. At its core, this beautifully written story is about two sisters who, after losing their father at a young age, are brought to the U.S. by their widowed mother, a strong woman determined to give her children the best life possible. As the older sister, Miranda is the responsible one, the one who always took care of things, fixed things whenever they went wrong, and constantly played the role of protector for her vibrant yet extremely headstrong younger sister Lucia. After their mother dies, the bond between these 2 sisters grows even stronger as they rely on and support one another through life’s good moments as well as the bad. When Lucia is diagnosed with a debilitating mental illness, Miranda dedicates herself to helping her sister live a normal life, fighting to get her the treatment she desperately needs, the constant driving force who steps in time and time again, regardless of distance, to put her sister back on the right track. Over the years though, their relationship becomes strained as Lucia refuses to let her illness define her and instead chooses to live her life as she pleases, letting her impulses guide her. As Miranda and Lucia embark on their separate life journeys, their sisterly bond, once so strong, is repeatedly put to the test, with each incident, each confrontation, escalating in intensity, emotion, heartache – as things reach breaking point, they are forced to reconsider how much they are willing to sacrifice for the ones they love versus learning to finally let go and live their own lives.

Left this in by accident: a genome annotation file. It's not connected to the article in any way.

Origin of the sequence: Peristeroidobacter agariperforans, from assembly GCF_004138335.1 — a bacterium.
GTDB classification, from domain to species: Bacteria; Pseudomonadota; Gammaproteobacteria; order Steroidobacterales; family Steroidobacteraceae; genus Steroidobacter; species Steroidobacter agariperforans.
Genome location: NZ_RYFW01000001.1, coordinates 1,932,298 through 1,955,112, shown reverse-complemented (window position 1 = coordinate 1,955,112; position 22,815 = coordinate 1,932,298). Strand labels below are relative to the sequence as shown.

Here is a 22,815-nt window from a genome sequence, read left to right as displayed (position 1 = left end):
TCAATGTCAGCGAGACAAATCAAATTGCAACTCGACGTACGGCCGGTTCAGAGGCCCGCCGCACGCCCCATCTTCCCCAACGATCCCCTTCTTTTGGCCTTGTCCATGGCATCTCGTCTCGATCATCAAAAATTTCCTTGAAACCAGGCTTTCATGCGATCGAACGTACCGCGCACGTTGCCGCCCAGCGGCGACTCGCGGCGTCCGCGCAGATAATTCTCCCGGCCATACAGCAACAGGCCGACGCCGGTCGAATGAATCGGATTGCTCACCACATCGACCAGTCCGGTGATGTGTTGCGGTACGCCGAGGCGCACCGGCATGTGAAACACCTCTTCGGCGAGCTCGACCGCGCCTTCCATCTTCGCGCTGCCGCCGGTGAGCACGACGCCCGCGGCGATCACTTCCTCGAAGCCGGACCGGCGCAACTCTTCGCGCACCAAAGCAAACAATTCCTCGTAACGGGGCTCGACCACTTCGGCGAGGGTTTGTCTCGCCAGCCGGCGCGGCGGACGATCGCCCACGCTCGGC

There were so many things I loved about this book! It wasn’t an easy read by any means, as the story itself was heart-wrenching, with the chronicling of multiple lives impacted by the complexities of mental illness. I don’t have much experience dealing with mental illness so I can’t speak to how realistically it was portrayed in this story, but it absolutely felt so real to me and on an emotional level, the story moved me deeply. I felt for all of the characters, really connected with them and grew to love them despite their many flaws and in the end, I didn’t want to let them go. With each character, I found myself on an emotional roller coaster ride –rejoicing with them during the small successes, feeling saddened and heartbroken when things took a turn for the worse, feeling frustrated and angered when their actions were self-destructive or hurtful to others, yet couldn't help smiling during the many tender moments. There was also the humor, infused so wonderfully and perfectly throughout the story, in such a way as to make some of the sadness more bearable, yet without making light of the seriousness of mental illness and its impact on each of the characters. I especially loved all the “aiya” moments and yes, my favorite character was Yonah, who made me laugh so wholeheartedly one minute yet cry buckets and buckets of tears the next minute – my favorite chapters were those narrated by him and when I had gotten to the end of that section, I felt grateful to the author for giving such a wonderfully endearing character the chance to tell his story in his own voice. I felt that the emotion throughout the book was very raw and so very real, which in large part contributed to what made this story so powerful yet also beautiful at the same time.